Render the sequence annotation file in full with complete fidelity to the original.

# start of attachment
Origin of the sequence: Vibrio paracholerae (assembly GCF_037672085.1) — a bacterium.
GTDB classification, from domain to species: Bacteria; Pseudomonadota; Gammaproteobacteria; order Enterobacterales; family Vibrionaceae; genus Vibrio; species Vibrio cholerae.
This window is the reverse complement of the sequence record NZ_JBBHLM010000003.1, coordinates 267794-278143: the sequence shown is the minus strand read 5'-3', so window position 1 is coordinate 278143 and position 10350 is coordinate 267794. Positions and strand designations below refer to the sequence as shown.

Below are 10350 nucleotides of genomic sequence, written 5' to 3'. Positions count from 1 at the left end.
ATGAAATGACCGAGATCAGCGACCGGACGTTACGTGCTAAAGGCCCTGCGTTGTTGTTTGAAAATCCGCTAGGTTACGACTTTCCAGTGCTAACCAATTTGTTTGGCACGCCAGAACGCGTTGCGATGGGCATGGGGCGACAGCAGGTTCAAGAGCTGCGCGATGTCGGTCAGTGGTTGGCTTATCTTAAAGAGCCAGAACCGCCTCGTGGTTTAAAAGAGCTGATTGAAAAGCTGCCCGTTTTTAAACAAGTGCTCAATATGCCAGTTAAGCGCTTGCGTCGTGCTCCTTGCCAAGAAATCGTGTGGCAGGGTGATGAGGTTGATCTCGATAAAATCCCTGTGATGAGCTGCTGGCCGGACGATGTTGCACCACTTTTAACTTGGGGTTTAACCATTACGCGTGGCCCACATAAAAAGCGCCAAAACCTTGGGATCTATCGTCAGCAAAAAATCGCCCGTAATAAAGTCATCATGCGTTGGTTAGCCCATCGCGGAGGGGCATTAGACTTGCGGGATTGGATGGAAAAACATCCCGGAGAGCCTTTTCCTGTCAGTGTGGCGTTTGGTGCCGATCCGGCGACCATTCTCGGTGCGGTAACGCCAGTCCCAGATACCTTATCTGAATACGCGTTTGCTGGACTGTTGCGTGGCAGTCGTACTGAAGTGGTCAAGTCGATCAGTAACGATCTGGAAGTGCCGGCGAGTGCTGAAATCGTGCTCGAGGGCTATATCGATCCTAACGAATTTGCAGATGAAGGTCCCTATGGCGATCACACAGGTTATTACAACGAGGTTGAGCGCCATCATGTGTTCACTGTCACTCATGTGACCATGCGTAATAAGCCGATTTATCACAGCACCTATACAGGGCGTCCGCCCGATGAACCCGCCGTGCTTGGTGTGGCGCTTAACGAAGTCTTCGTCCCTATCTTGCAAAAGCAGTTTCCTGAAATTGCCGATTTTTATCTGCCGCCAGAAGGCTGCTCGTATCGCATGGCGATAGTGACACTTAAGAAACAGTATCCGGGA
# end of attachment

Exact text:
Origin of the sequence: Vibrio paracholerae (assembly GCF_037672085.1) — a bacterium.
GTDB classification, from domain to species: Bacteria; Pseudomonadota; Gammaproteobacteria; order Enterobacterales; family Vibrionaceae; genus Vibrio; species Vibrio cholerae.
This window is the reverse complement of the sequence record NZ_JBBHLM010000003.1, coordinates 267794-278143: the sequence shown is the minus strand read 5'-3', so window position 1 is coordinate 278143 and position 10350 is coordinate 267794. Positions and strand designations below refer to the sequence as shown.

Below are 10350 nucleotides of genomic sequence, written 5' to 3'. Positions count from 1 at the left end.
ATGAAATGACCGAGATCAGCGACCGGACGTTACGTGCTAAAGGCCCTGCGTTGTTGTTTGAAAATCCGCTAGGTTACGACTTTCCAGTGCTAACCAATTTGTTTGGCACGCCAGAACGCGTTGCGATGGGCATGGGGCGACAGCAGGTTCAAGAGCTGCGCGATGTCGGTCAGTGGTTGGCTTATCTTAAAGAGCCAGAACCGCCTCGTGGTTTAAAAGAGCTGATTGAAAAGCTGCCCGTTTTTAAACAAGTGCTCAATATGCCAGTTAAGCGCTTGCGTCGTGCTCCTTGCCAAGAAATCGTGTGGCAGGGTGATGAGGTTGATCTCGATAAAATCCCTGTGATGAGCTGCTGGCCGGACGATGTTGCACCACTTTTAACTTGGGGTTTAACCATTACGCGTGGCCCACATAAAAAGCGCCAAAACCTTGGGATCTATCGTCAGCAAAAAATCGCCCGTAATAAAGTCATCATGCGTTGGTTAGCCCATCGCGGAGGGGCATTAGACTTGCGGGATTGGATGGAAAAACATCCCGGAGAGCCTTTTCCTGTCAGTGTGGCGTTTGGTGCCGATCCGGCGACCATTCTCGGTGCGGTAACGCCAGTCCCAGATACCTTATCTGAATACGCGTTTGCTGGACTGTTGCGTGGCAGTCGTACTGAAGTGGTCAAGTCGATCAGTAACGATCTGGAAGTGCCGGCGAGTGCTGAAATCGTGCTCGAGGGCTATATCGATCCTAACGAATTTGCAGATGAAGGTCCCTATGGCGATCACACAGGTTATTACAACGAGGTTGAGCGCCATCATGTGTTCACTGTCACTCATGTGACCATGCGTAATAAGCCGATTTATCACAGCACCTATACAGGGCGTCCGCCCGATGAACCCGCCGTGCTTGGTGTGGCGCTTAACGAAGTCTTCGTCCCTATCTTGCAAAAGCAGTTTCCTGAAATTGCCGATTTTTATCTGCCGCCAGAAGGCTGCTCGTATCGCATGGCGATAGTGACACTTAAGAAACAGTATCCGGGA